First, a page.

Risotto Milanese



by Cat, Nov 2007 (photo, right, from Wikimedia Commons)

See also: 1. Basic Risotto; 2. Sides & Condiments Menu3. White Rice; 4Brown Rice;

Risotto is a creamy and slightly chewy, nearly orgasmic rice dish, and Risotto Milanese – flavored with saffron – is perhaps the most well-known. The key to perfect risotto is to use the right type of rice (Arborio is best), and cook it slowly, adding a little bit of water at a time to generate that wonderful creamy texture.

Risotto Milanese

This recipe is adapted from The Vegetarian Epicure, by Anna Thomas, and serves 6.  The texture should be tender and creamy, but not mushy.  If you are patient and add all the liquid in small increments, you will be rewarded with a properly creamy risotto.  If you lose patience and add the last half of the liquid all at once and then simmer, the result will not be as creamy.

This version uses whiteArborio rice; if you use brown Arborio, presoak it first (see Pre-Soaking Brown Rice for details); you may also need more broth/water, and longer cooking time.

The Marsala wine and saffron give this dish its distinctive flavor.  However, it’s also excellent with a dry white wine such as vermouth, or with brandy instead of the Marsala.

Ingredients & Equipment:

  • 3 Tbsp butter (or 1 ½ Tbsp butter and 1 ½ Tbsp olive oil)
  • 1 small onion, chopped
  • 2 cups Arborio rice (or other pearl-grain rice)
  • ½ cup marsala wine (vermouth or brandy could also be used)
  • 5 – 6 cups chicken bone broth of mineral vegetable broth (such as potato peel broth), with garlic, heated
  • ¼ to ½ tsp saffron threads
  • Unrefined sea salt, to taste
  • fresh-ground black pepper, to taste
  • ½ cup grated Parmigiana or Asiago cheese
  • 1 Tbsp butter, or more
  • Equipment:
  • 3 quart saucier or heavy-bottomed Dutch oven, with lid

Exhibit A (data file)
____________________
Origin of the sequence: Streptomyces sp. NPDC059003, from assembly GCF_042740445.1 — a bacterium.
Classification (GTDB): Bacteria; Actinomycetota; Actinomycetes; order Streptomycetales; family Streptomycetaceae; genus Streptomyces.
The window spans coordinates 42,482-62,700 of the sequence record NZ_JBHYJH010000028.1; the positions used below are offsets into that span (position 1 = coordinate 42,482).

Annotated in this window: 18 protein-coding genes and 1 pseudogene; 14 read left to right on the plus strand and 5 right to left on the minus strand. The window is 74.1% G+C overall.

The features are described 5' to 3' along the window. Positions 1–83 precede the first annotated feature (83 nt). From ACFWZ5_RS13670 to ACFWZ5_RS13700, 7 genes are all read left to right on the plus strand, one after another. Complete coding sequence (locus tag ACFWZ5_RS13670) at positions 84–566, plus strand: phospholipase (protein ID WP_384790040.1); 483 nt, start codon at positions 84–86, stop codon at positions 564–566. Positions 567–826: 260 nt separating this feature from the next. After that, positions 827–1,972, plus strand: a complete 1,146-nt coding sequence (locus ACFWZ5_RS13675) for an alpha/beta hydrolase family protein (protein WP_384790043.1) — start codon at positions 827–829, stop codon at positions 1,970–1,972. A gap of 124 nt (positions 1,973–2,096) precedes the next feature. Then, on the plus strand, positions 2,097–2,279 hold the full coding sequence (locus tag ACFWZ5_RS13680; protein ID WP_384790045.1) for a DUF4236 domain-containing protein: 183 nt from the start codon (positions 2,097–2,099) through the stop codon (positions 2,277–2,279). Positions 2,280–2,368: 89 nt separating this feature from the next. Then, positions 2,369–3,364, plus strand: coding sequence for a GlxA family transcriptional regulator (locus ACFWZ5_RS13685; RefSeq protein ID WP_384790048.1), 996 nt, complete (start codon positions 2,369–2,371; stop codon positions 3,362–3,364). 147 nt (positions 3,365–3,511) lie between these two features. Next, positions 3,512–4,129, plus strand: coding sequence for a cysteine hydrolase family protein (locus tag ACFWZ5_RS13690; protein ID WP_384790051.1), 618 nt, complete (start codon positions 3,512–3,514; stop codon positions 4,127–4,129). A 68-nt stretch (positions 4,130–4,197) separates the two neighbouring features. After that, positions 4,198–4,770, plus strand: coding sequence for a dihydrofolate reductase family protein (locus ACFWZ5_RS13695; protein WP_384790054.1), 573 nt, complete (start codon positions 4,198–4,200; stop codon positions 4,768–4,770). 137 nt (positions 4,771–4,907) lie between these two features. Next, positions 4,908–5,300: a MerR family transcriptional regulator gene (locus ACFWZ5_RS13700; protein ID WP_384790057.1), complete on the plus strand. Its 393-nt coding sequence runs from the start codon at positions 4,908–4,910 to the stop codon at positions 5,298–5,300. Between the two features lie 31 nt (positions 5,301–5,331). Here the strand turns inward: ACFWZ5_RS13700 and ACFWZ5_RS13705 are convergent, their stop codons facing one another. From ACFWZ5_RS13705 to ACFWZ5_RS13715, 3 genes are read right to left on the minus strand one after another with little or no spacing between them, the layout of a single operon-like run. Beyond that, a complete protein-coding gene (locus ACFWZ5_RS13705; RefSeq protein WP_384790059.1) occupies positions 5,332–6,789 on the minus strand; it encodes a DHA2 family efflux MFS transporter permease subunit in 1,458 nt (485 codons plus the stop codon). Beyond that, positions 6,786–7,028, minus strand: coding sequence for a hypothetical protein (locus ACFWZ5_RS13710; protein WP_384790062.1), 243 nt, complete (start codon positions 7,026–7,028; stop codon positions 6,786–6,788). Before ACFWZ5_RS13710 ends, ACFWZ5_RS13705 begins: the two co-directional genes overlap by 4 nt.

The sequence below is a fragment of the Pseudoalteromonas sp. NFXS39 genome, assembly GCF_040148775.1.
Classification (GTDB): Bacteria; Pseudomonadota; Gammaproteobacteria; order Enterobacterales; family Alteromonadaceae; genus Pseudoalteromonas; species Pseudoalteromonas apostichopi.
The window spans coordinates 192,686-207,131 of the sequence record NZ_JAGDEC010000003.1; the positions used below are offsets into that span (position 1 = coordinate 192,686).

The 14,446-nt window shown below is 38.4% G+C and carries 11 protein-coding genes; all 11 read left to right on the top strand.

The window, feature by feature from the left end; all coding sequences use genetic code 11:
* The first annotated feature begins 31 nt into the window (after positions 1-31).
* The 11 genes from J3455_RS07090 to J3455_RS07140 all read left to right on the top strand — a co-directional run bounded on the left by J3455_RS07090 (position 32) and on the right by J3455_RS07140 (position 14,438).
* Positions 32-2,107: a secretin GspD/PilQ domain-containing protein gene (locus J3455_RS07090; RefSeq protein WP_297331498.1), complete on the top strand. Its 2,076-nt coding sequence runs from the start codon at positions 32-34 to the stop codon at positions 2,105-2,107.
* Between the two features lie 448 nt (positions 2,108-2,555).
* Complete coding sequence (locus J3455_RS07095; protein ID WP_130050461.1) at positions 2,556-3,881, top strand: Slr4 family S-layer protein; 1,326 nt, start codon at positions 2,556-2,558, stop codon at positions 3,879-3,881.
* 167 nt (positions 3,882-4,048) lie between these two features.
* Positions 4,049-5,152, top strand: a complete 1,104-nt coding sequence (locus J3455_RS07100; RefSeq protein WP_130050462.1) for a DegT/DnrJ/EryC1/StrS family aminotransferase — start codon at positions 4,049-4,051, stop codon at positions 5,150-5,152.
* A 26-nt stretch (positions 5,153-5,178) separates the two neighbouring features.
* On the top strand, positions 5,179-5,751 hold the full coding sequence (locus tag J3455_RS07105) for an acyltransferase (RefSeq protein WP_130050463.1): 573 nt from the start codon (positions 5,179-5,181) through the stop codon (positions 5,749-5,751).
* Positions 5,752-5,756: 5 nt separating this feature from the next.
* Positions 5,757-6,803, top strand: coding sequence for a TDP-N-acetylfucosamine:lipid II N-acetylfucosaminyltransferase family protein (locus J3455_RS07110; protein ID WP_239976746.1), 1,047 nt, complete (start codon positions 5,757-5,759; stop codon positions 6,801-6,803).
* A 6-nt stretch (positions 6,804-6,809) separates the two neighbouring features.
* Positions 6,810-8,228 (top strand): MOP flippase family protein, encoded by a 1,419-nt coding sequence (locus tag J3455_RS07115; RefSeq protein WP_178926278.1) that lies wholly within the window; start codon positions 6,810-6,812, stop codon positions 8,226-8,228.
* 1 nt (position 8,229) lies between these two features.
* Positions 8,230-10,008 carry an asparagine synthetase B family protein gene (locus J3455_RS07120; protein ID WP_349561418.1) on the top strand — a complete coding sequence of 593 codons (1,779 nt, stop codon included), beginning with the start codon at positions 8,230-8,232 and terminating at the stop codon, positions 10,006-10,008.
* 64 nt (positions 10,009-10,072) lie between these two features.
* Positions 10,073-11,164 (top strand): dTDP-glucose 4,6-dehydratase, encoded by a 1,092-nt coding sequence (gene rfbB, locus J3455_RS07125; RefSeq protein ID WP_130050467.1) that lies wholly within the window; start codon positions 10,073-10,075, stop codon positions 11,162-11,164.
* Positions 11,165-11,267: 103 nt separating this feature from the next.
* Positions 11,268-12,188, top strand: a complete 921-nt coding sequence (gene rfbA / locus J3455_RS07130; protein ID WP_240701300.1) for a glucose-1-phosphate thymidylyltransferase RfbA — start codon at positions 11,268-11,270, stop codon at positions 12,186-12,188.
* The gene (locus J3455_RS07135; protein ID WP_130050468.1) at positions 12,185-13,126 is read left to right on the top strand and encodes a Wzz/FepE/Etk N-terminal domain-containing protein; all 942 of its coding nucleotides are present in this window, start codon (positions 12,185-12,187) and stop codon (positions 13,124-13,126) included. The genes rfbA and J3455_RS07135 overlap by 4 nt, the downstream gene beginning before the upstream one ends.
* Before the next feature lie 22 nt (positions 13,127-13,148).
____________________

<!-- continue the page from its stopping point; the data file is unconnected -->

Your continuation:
These instructions are for using white Arborio rice. If you use brown Arborio, presoak it overnight (see Brown Rice for instructions on presoaking). You may also need more broth and more cooking time.

  1. Heat butter (or butter and oil) in saucier or Dutch oven, add chopped onion, and saute until translucent, stirring frequently.
  2. Add the rice and stir it around to coat all the grains with the butter/oil. Ensuring all are coated is essential for success of this dish.
  3. Stir in the wine and saffron.
  4. Slow method: Add hot broth, ¼ cup at a time, while stirring, allowing all the liquid to be absorbed before adding the next addition, but do not let the rice scorch.  Season with salt and pepper toward the end of the additions.  Check for doneness.  If all the liquid has been absorbed and it is still not as tender and creamy as you would like, add a bit more hot water, cover pan, lower heat to simmer and cook for about 5 – 10 minutes.  Check again for texture.
  5. Faster Method: If you lose patience, you can add the first 2 ½ – 3 cups in ¼ cup batches, and then the remainder all at once, stirring well, but the end result will not be as creamy.  Season with salt and pepper.  Cover the pan tightly, and lower the heat to a simmer.  After 10 minutes have passed, check to see if it is done.
  6. Whichever method you use, some recipes recommend that not all the liquid should be absorbed, as the rice will continue to absorb some liquid after it is removed from the heat; by the time it is served, it will be just right.
  7. The Parmigiana and butter can be stirred in after the risotto is removed from the heat; or you can serve with Parmigiana and butter, passed separately.


  1. The Vegetarian Epicure, by Anna Thomas (see Beloved Cookbooks for more about this book).

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